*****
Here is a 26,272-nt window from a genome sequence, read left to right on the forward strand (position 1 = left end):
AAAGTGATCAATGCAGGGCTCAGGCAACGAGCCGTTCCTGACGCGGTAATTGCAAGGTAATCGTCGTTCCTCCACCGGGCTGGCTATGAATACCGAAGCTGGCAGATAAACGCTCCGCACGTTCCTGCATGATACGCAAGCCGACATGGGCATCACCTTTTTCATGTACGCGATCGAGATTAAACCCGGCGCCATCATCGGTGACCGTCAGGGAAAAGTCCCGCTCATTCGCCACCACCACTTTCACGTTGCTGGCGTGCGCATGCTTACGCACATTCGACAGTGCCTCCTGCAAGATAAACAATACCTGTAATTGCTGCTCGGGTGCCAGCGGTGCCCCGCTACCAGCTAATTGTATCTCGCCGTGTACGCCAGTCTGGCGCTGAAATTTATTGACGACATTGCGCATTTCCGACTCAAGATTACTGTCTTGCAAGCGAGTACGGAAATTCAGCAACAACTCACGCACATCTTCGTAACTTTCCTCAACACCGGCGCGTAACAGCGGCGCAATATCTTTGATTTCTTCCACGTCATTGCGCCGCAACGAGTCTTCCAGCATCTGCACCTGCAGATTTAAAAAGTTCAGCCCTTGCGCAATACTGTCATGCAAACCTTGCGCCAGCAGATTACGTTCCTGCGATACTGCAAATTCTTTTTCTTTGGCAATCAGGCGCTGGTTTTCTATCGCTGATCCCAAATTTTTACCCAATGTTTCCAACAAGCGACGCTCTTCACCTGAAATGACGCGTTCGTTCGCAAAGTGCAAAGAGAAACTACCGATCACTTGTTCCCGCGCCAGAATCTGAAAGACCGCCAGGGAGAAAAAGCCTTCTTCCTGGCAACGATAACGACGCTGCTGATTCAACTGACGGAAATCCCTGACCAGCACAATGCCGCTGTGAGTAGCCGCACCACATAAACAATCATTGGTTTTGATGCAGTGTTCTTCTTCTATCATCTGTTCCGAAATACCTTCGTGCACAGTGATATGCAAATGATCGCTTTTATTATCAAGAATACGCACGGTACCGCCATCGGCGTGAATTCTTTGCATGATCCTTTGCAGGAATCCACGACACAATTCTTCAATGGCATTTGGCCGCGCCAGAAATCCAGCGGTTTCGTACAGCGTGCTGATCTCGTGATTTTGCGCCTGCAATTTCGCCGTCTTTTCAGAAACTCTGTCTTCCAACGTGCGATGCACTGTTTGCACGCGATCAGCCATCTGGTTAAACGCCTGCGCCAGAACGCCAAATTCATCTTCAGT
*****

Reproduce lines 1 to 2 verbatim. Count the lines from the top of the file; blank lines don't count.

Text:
Here is a 26,272-nt window from a genome sequence, read left to right on the forward strand (position 1 = left end):
AAAGTGATCAATGCAGGGCTCAGGCAACGAGCCGTTCCTGACGCGGTAATTGCAAGGTAATCGTCGTTCCTCCACCGGGCTGGCTATGAATACCGAAGCTGGCAGATAAACGCTCCGCACGTTCCTGCATGATACGCAAGCCGACATGGGCATCACCTTTTTCATGTACGCGATCGAGATTAAACCCGGCGCCATCATCGGTGACCGTCAGGGAAAAGTCCCGCTCATTCGCCACCACCACTTTCACGTTGCTGGCGTGCGCATGCTTACGCACATTCGACAGTGCCTCCTGCAAGATAAACAATACCTGTAATTGCTGCTCGGGTGCCAGCGGTGCCCCGCTACCAGCTAATTGTATCTCGCCGTGTACGCCAGTCTGGCGCTGAAATTTATTGACGACATTGCGCATTTCCGACTCAAGATTACTGTCTTGCAAGCGAGTACGGAAATTCAGCAACAACTCACGCACATCTTCGTAACTTTCCTCAACACCGGCGCGTAACAGCGGCGCAATATCTTTGATTTCTTCCACGTCATTGCGCCGCAACGAGTCTTCCAGCATCTGCACCTGCAGATTTAAAAAGTTCAGCCCTTGCGCAATACTGTCATGCAAACCTTGCGCCAGCAGATTACGTTCCTGCGATACTGCAAATTCTTTTTCTTTGGCAATCAGGCGCTGGTTTTCTATCGCTGATCCCAAATTTTTACCCAATGTTTCCAACAAGCGACGCTCTTCACCTGAAATGACGCGTTCGTTCGCAAAGTGCAAAGAGAAACTACCGATCACTTGTTCCCGCGCCAGAATCTGAAAGACCGCCAGGGAGAAAAAGCCTTCTTCCTGGCAACGATAACGACGCTGCTGATTCAACTGACGGAAATCCCTGACCAGCACAATGCCGCTGTGAGTAGCCGCACCACATAAACAATCATTGGTTTTGATGCAGTGTTCTTCTTCTATCATCTGTTCCGAAATACCTTCGTGCACAGTGATATGCAAATGATCGCTTTTATTATCAAGAATACGCACGGTACCGCCATCGGCGTGAATTCTTTGCATGATCCTTTGCAGGAATCCACGACACAATTCTTCAATGGCATTTGGCCGCGCCAGAAATCCAGCGGTTTCGTACAGCGTGCTGATCTCGTGATTTTGCGCCTGCAATTTCGCCGTCTTTTCAGAAACTCTGTCTTCCAACGTGCGATGCACTGTTTGCACGCGATCAGCCATCTGGTTAAACGCCTGCGCCAGAACGCCAAATTCATCTTCAGT